Saturday, December 26, 2009

Macro Monday" Pumpkin flower

Looks like Sam had some luck with his pumpkin plant though he grew it too late. We found this half pumpkin half flower and Sam was happy that it was producing a fruit.
We are not exactly excited because we don't eat pumpkin. Many friends don't understand why.
You see, Mum and Dad grew up as kids and teenagers during the Second World War when the Japanese plundered Borneo. Import of rice and other food ceased, and the poor people depended on root vegetables and pumpkins to survive. Dad said they ate so much of the boiled thing without any salt or oil. They were so scared of them. Hence, they never served it to us.
When I was in primary school, Dad would drive us pass a small river where there were barges laden with pumpkins. Dad told me that the pumpkins were for pigs. This "Pumpkins were for pigs" were so ingrained in me that though I am past half a century, I would still not touch pumpkin.
Once, my American neighbour gave me a pumpkin pie. I thought the water engineer and the kids would eat it, but they didn't. It remained in the fridge till it got mouldy. When I mentioned this to my friends, they LOL and asked why I didn't give it to them.
The water engineer grew up in a small town where people have a small garden. Friends and relatives gave him pumpkins, and I didn't cook ithem At first, I just left them in the pantry until they rotted. The water engineer asked why I didn't cook them. Later, I gave them to my friends. Some cooked and gave me some, again they sat in the fridge making pencillin.
The funniest anecdote in the family would be when Mum and Dad went to Christchurch, New Zealand to visit my Kiwi sister in law for the first time. For the Kiwis, a roast leg of lamb if often accompanied by roast kumara and pumpkin. That is supposedly one of the best dish you can serve. Mum and Dad did not eat the pumpkin wondering why Karenserved them such a lowly vegetable. Karen thought she didn't cook well. Years later, when I came to NZ, I cleared this misunderstanding.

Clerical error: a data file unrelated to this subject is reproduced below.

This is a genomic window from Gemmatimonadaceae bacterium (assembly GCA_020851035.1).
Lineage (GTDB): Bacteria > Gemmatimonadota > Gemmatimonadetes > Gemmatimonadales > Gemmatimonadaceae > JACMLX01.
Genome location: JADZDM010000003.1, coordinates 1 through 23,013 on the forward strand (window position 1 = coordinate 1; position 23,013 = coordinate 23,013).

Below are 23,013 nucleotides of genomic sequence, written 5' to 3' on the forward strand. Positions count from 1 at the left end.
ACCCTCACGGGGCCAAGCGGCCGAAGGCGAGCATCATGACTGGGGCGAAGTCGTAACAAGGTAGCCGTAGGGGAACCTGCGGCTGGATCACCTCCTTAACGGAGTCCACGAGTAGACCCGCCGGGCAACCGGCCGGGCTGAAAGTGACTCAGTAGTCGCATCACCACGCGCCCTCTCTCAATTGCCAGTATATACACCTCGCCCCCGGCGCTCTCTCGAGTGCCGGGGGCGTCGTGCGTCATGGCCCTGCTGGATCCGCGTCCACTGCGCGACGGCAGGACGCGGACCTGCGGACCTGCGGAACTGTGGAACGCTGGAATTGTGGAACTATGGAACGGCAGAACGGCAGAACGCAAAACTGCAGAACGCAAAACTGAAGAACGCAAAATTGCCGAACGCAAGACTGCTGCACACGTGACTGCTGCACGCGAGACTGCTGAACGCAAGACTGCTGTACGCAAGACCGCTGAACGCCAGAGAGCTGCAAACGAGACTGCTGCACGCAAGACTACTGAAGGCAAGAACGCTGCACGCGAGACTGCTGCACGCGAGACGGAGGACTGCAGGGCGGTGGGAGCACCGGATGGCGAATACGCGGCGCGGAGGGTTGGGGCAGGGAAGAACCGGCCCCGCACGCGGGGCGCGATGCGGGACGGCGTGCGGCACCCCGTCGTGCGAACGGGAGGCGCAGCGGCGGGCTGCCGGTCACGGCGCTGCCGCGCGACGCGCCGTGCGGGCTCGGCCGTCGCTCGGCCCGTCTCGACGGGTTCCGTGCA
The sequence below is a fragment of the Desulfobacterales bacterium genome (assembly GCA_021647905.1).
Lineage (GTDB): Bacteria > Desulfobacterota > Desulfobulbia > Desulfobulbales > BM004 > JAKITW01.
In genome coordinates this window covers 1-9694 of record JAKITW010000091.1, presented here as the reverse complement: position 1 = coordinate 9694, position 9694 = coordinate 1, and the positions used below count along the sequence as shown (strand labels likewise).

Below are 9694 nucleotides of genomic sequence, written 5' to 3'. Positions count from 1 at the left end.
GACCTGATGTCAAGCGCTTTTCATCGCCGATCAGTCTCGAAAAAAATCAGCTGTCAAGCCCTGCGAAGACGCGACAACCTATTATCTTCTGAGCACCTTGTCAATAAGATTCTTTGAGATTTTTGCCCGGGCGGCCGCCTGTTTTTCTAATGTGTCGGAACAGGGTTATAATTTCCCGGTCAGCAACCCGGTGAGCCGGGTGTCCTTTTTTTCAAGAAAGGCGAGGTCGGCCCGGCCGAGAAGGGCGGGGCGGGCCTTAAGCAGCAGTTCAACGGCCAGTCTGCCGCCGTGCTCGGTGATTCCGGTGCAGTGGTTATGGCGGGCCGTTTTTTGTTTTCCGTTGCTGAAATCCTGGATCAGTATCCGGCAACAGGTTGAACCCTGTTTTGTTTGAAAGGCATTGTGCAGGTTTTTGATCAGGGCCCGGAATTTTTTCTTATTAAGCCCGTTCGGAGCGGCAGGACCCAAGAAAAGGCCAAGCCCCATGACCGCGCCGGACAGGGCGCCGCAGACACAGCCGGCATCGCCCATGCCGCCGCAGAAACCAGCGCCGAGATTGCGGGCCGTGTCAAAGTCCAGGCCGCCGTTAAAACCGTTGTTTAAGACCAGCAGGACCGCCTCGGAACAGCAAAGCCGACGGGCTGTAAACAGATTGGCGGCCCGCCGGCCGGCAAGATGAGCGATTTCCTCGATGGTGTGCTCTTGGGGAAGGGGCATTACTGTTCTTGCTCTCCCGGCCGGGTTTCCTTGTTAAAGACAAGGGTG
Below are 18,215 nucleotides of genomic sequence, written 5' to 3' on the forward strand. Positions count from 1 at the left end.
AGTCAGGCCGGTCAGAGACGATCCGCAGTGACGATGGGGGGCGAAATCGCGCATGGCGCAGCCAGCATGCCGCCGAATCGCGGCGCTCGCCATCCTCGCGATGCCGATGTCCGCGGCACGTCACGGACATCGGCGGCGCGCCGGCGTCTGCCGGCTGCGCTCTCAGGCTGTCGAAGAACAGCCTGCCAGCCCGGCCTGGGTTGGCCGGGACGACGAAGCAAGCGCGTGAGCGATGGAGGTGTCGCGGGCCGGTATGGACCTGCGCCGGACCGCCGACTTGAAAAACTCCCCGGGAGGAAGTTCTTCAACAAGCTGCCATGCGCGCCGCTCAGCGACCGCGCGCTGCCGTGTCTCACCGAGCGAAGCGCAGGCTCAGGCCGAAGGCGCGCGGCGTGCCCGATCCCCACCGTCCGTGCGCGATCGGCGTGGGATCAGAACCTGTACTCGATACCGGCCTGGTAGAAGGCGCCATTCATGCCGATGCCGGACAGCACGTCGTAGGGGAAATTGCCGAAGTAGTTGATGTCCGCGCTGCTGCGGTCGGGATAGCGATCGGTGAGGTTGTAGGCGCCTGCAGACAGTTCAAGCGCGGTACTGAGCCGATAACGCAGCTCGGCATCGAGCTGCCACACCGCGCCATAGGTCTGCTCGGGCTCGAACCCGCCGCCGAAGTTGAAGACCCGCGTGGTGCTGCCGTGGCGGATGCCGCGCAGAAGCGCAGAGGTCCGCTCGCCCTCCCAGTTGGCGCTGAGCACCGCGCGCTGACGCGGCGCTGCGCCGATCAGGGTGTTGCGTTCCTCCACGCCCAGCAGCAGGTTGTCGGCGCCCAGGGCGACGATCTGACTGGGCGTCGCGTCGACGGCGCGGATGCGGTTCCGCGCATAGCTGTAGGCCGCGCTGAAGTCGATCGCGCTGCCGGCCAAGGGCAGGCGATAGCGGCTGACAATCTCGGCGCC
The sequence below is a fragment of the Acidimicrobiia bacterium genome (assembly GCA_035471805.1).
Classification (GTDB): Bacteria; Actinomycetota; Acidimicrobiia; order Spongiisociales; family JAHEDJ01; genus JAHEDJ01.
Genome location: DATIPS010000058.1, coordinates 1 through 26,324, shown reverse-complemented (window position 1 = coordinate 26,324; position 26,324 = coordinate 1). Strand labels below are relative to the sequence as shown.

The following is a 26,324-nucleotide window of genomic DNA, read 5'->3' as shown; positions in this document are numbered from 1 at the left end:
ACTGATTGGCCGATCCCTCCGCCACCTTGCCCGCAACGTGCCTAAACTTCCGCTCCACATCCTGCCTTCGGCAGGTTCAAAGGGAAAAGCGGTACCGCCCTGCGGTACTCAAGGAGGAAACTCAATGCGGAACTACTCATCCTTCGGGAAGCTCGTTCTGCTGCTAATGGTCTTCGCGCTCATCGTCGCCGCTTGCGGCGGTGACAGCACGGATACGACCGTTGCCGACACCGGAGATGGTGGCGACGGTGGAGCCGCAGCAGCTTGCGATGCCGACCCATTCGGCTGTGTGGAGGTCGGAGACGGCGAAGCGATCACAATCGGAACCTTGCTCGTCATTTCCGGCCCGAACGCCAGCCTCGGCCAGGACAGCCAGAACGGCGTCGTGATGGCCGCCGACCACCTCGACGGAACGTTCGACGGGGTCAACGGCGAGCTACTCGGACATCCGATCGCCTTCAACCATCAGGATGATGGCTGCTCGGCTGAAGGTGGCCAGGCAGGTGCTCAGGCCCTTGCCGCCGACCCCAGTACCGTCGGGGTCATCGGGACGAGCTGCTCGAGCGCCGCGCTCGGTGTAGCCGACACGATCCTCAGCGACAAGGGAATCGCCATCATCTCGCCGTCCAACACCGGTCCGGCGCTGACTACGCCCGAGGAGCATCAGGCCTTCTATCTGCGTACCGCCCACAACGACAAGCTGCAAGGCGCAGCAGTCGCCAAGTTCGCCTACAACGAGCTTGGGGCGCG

Reader Wil said...

I think your story is very funny and you made me smile. Thank you!

I love all kind of food if clean and cooked well with spices . In the concentration camp we had a spoonful of dirty cooked rice full of maggots, which we had to fish out of the rice on top of it we got a ladle of watery vegetables. That was our food for one day. The only dog we had in the camp was killed and cooked for all the 3700 prisoners .In Holland I ate once pumkin soup which was delicious with the right ingredients.

Lavender and Vanilla Friends of the Gardens said...

Hi Ann; It is interesting how some experiences can keep you from eating a certain food. I cook Pumpkin soup in winter or pumpkin mash or roasted. Most people enjoy Pumpkin soup because when cooked well it is delicious. When I grew up nobody ate Pumpkin in Switzerland it was for the domestic animals. I had dislikes when I was a child. I did not like Peanuts,the taste of coconuts or tomatoes. Now I eat most things as long as it is not from an animal.
At this time of year it is always humid and hot in this area, the Goldcoast. It is so good of you to bring the rain. I live in the Currumbin Valley. Enjoy your holiday.
( The wall looks very interesting one wonders who had the ideas and who made it?)

Dave said...

Hi Ann. Yes, Jill and I both like pumpkin soup - almost a delicasy when Jill makes it - and we both eat roasted pumpkin, but prefer the dry variety called squash - Dave

Unknown said...

Nice post. Merry belated Christmas and have a fab New Year, enjoy all the holidays. I am so every aspect, home, work will be some time I think before I start posting :)

Jama said...

My grandparent and parent lived through the WW1 and they ate tapioca instead of rice, but we are still served tapioca once in a while, as a desert of course. I don't eat pumpkin, because I just don't like the taste.